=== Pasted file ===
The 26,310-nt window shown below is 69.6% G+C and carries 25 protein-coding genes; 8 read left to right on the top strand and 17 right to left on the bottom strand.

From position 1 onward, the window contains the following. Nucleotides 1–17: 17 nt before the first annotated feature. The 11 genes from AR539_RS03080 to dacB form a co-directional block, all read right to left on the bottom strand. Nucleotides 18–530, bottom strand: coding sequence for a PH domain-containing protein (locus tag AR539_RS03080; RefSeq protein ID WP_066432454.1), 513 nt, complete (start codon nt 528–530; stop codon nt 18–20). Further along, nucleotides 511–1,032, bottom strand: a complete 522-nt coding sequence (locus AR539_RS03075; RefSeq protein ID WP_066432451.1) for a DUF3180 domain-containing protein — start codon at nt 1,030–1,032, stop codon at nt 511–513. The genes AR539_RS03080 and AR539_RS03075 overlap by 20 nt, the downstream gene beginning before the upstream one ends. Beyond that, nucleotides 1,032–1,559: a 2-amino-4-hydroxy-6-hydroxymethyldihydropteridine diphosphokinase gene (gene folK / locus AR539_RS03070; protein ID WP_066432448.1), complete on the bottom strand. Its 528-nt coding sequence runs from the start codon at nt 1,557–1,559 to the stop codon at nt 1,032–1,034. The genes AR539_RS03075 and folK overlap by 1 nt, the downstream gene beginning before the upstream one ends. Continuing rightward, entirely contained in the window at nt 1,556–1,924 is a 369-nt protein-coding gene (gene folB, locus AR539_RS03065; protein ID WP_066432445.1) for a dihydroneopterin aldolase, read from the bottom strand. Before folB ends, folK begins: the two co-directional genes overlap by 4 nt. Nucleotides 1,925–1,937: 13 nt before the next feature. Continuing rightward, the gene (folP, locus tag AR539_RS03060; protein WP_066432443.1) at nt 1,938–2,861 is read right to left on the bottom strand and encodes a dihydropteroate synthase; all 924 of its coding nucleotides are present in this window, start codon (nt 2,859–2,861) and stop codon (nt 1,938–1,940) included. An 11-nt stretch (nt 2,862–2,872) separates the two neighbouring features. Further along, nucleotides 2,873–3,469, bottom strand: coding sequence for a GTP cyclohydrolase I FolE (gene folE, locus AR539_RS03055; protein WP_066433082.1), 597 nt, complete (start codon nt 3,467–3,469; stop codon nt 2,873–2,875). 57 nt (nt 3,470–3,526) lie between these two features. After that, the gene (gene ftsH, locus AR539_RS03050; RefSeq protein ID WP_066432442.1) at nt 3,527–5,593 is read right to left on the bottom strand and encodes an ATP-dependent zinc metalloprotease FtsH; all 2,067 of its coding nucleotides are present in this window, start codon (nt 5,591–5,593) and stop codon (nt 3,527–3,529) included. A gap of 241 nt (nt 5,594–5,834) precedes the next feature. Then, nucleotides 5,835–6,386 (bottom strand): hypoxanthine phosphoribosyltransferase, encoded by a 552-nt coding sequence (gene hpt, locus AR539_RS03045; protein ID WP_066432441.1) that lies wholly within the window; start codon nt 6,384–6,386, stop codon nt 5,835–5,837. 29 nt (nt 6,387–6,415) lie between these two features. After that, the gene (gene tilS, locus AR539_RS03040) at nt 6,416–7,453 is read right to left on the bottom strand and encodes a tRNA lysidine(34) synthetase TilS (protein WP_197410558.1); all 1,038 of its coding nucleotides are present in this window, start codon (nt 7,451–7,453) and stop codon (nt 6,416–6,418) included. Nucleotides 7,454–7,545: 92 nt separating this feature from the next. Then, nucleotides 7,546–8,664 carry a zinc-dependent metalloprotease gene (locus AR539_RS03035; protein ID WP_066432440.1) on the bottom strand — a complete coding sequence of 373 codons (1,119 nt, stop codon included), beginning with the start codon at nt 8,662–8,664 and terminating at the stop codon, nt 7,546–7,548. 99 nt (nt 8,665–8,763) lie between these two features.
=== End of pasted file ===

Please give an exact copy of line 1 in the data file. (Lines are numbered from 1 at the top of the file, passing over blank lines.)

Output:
The 26,310-nt window shown below is 69.6% G+C and carries 25 protein-coding genes; 8 read left to right on the top strand and 17 right to left on the bottom strand.